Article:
The trophic effects of substrate, insulin, and the route of administration on protein synthesis and the preservation of small bowel mucosal mass in large mammals

Wolfgang H. Hartl, David H. Alpers

Research output: Contribution to journalReview articlepeer-review

13 Scopus citations

Abstract

Background & aims: We reviewed the literature that has specifically investigated the effects of nutritional support on the preservation of small bowel mucosal mass in humans or large mammals. Methods: We searched various databases (up to March 2009) for experimental studies which addressed intestinal protein metabolism of living organisms (humans or large mammals). Results: In adults, luminal proteins are of central importance for maintaining the intestinal protein content most likely by stimulating protein synthesis. With exclusive total parenteral nutrition, the small intestinal protein content can be largely preserved in humans over prolonged periods of time (1-2 months). To do so, amino acids are of central importance. Carbohydrates are presumably less important for the preservation of gut protein and may be even detrimental. Preponderant carbohydrate feeding may cause a relative intestinal protein deficit in the presence of insufficient luminal protein or parenteral amino acid supply. Conclusion: These findings may explain why a selective inadequate protein intake impairs intestinal function more than a balanced insufficient calorie supply. However, most of the substrate-gut interactions have been examined in healthy or mostly healthy organisms. Corresponding regulatory mechanisms in severely ill or malnourished individuals require further studies to test the hypotheses described above.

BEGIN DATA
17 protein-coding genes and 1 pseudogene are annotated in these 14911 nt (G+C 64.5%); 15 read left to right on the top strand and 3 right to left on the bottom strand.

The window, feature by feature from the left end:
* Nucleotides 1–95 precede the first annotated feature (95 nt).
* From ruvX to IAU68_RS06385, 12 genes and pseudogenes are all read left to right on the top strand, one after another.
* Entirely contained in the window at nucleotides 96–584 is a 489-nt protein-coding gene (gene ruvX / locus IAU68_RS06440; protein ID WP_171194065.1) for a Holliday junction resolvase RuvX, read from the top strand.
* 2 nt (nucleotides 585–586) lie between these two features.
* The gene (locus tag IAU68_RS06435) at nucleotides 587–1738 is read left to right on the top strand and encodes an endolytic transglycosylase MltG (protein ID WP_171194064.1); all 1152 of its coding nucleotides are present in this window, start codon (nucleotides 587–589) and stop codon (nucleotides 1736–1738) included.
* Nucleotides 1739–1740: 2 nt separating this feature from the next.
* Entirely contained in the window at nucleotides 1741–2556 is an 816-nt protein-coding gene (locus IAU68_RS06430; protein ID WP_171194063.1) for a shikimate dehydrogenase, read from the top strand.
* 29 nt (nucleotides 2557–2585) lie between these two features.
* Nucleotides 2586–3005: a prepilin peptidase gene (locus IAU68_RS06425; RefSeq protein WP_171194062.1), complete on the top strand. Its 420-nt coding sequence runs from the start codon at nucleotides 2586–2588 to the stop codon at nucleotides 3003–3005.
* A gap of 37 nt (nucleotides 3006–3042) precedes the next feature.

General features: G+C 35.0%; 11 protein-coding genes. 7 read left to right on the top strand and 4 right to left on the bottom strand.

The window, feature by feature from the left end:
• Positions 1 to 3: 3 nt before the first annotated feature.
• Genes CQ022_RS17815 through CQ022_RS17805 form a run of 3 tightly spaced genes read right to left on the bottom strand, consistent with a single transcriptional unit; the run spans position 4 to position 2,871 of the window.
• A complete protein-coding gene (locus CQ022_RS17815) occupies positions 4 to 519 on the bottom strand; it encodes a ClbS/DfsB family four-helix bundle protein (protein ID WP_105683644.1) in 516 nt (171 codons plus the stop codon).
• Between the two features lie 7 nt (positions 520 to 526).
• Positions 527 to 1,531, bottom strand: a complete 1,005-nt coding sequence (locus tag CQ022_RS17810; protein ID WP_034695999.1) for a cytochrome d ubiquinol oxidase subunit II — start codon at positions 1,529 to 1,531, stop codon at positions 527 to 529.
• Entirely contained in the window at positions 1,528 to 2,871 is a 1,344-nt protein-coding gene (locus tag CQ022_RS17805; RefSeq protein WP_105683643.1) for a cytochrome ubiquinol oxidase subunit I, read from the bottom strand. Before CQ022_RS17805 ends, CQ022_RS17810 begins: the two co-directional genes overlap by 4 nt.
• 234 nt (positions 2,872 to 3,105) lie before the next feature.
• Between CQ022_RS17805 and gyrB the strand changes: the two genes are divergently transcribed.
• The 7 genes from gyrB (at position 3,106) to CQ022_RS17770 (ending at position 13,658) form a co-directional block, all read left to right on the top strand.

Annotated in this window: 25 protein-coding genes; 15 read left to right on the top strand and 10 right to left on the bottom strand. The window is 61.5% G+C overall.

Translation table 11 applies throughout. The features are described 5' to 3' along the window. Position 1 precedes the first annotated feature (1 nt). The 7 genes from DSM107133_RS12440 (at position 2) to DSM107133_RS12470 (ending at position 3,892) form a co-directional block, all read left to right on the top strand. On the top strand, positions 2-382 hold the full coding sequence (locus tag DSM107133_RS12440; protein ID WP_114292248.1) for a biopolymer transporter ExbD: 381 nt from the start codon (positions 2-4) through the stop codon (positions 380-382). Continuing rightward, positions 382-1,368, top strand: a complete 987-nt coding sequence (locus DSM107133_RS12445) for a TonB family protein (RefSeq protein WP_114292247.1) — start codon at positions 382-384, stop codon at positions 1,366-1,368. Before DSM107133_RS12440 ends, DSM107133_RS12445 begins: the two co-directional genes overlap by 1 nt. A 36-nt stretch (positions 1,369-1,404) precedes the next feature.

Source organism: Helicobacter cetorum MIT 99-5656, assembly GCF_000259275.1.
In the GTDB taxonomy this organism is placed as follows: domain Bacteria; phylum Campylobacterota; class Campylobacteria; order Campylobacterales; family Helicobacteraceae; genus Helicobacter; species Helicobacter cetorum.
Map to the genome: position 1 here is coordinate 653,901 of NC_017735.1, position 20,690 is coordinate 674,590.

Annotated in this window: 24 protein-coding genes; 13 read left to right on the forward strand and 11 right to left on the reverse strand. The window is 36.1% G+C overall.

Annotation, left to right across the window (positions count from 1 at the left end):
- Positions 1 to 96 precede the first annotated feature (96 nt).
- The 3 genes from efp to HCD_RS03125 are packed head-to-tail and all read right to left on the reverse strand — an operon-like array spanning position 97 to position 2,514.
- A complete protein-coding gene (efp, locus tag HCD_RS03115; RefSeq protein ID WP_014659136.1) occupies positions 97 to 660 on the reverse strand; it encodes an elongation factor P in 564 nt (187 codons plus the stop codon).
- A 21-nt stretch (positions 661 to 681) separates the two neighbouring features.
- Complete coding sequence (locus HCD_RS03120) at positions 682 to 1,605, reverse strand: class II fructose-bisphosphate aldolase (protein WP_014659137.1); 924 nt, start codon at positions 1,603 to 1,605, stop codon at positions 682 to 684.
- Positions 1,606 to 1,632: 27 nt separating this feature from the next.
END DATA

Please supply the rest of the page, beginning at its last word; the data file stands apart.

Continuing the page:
Original languageEnglish
Pages (from-to)20-27
Number of pages8
JournalClinical Nutrition
Volume30
Issue number1
DOIs
StatePublished - Feb 2011

Keywords

  • Amino acids
  • Carbohydrates
  • Insulin
  • Intestinal tract
  • Mucosa
  • Protein metabolism

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